The reductionism of compassionate neocolonialism exists then in its lack of examination of the “uncaring rest” - the Indians and Pakistanis that allow the slum or the school-less village to exist. All of these are presented as one vast callous monolith, their own constrictions, their lack of detachment, their insecurities of class and status in their absence invoke the thesis that it is the rural, uneducated Pakistani aching for an education or the untouchable trash sorting Indian living by a sewage lake who is the least morally culpable of these worlds, making anyone who has anything morally contemptible or at least questionable. If the crude colonialism of earlier eras or different political stripes simply demonised the darker poorer, more slum ridden world for its dirt and filth, this new one revives the trope that it takes those more schooled in eking out the interesting dimensions of failure that have the correct or at least the dominant narrative about India’s slums and Pakistan’s illiteracy.

 


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Rafia Zakaria is a columnist for DAWN. She is a writer and PhD candidate in Political Philosophy whose work and views have been featured in the New York Times,  Dissent the Progressive, Guernica, and on Al Jazeera English, the BBC, and National Public Radio. She is the author of Silence in Karachi, forthcoming from Beacon Press.


The views expressed by this blogger and in the following reader comments do not necessarily reflect the views and policies of the Dawn Media Group.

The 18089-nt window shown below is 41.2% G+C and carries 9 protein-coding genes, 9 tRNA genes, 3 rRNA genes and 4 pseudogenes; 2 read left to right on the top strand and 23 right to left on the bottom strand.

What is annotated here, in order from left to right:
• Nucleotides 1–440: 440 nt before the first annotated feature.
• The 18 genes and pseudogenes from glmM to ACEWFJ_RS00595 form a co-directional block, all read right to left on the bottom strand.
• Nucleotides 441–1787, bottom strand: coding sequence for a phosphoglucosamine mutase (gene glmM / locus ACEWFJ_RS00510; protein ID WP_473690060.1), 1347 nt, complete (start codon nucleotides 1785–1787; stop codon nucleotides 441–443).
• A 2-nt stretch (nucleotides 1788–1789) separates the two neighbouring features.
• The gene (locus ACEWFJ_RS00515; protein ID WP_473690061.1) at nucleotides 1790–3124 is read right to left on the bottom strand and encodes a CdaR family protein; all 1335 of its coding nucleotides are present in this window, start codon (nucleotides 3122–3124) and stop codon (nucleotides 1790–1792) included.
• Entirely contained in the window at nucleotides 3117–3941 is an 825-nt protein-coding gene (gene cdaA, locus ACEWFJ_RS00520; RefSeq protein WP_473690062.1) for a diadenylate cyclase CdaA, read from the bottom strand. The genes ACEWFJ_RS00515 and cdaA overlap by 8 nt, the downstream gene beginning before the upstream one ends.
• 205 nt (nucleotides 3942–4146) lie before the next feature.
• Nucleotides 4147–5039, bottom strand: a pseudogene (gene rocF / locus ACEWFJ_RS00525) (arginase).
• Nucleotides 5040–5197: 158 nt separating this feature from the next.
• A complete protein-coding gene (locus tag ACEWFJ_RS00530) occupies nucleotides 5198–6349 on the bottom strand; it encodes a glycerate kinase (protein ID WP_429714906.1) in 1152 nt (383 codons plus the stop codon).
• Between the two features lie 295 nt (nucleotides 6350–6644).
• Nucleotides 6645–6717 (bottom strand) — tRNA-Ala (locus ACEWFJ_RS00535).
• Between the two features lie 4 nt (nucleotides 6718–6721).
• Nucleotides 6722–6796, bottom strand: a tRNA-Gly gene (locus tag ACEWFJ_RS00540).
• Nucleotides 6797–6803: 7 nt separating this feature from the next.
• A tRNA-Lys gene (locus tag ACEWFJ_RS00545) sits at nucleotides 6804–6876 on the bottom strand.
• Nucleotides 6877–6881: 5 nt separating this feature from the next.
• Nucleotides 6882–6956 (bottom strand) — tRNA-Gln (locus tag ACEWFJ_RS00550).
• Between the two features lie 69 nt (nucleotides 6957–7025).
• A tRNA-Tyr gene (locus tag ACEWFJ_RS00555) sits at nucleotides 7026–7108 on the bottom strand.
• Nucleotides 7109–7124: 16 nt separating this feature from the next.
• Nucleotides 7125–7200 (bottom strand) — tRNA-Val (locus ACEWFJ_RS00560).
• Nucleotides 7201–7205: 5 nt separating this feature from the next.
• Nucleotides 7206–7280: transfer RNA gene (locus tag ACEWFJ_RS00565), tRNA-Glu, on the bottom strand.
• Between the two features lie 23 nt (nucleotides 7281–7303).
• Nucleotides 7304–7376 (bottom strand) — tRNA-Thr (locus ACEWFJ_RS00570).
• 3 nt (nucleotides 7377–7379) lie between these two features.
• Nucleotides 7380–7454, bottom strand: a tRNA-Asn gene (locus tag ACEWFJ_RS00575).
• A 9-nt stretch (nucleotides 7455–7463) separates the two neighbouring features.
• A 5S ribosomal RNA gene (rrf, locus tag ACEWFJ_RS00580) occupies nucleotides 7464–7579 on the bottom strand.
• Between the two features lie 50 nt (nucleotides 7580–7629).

Rafia Zakaria is a columnist for DAWN. She is a writer and PhD candidate in Political Philosophy whose work and views have been featured in the New York Times, Dissent the Progressive, Guernica, and on Al Jazeera English, the BBC, and National Public Radio.

She is the author of Silence in Karachi, forthcoming from Beacon Press.


The views expressed by this blogger and in the following reader comments do not necessarily reflect the views and policies of the Dawn Media Group.

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Comments (20) (Closed)


rich
Jan 04, 2013 10:02am
west loves writting about asian poverty, they derive some sort of sadastic pleasure, about writting and reading about it i have seen in bombay tourist will go arond clicking photographs of beggars and street dwellers, i have never seen them clicking phptpgraphs of people going to office or children going to school ect bec it does not make for dramatic images to show when they go home poverty is everywhere in the world a lot of people stay on the roads in USA, they live of garbage, india is a poor country as well as badly managed hence the poverty, is aggravated, but what is the excuse pf the western world, it is something to be pondered over, and written about i know about the slum mentioned above, most of those people are migrant, whoo just come from rural ares and stay where they like mostly in places close to their work place, in this slum and in most mumbai slum u will find television, with cable connection, refrigerators ect, so poverty is relative, what they lack is proper drainage, toilets ect which makes the place filthy, and the reason is since the slum is illegal on encroacched land gpvy cannot provide these amenities as it would be encourage illegal encroachment on govt land many of these people are proffesional slum dwellers, govt gives them houses in govt buildi\ colonies, these people rent it out and go and stay in some other slums Richie